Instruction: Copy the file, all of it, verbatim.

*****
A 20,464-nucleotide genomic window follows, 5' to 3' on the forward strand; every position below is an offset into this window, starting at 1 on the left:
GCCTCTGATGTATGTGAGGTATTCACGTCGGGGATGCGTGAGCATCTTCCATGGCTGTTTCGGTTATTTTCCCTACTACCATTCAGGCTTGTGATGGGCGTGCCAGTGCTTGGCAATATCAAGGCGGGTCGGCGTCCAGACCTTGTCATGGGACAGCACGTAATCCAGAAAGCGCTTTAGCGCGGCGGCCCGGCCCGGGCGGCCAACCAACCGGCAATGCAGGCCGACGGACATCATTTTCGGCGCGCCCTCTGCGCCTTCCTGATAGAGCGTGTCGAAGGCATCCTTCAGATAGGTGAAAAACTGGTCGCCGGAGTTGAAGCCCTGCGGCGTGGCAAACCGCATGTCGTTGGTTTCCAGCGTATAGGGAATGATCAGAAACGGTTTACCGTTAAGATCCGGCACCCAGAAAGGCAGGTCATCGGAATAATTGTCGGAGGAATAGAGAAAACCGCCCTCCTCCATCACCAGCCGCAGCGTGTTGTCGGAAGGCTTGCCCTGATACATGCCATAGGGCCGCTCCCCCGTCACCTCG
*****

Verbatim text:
A 20,464-nucleotide genomic window follows, 5' to 3' on the forward strand; every position below is an offset into this window, starting at 1 on the left:
GCCTCTGATGTATGTGAGGTATTCACGTCGGGGATGCGTGAGCATCTTCCATGGCTGTTTCGGTTATTTTCCCTACTACCATTCAGGCTTGTGATGGGCGTGCCAGTGCTTGGCAATATCAAGGCGGGTCGGCGTCCAGACCTTGTCATGGGACAGCACGTAATCCAGAAAGCGCTTTAGCGCGGCGGCCCGGCCCGGGCGGCCAACCAACCGGCAATGCAGGCCGACGGACATCATTTTCGGCGCGCCCTCTGCGCCTTCCTGATAGAGCGTGTCGAAGGCATCCTTCAGATAGGTGAAAAACTGGTCGCCGGAGTTGAAGCCCTGCGGCGTGGCAAACCGCATGTCGTTGGTTTCCAGCGTATAGGGAATGATCAGAAACGGTTTACCGTTAAGATCCGGCACCCAGAAAGGCAGGTCATCGGAATAATTGTCGGAGGAATAGAGAAAACCGCCCTCCTCCATCACCAGCCGCAGCGTGTTGTCGGAAGGCTTGCCCTGATACATGCCATAGGGCCGCTCCCCCGTCACCTCG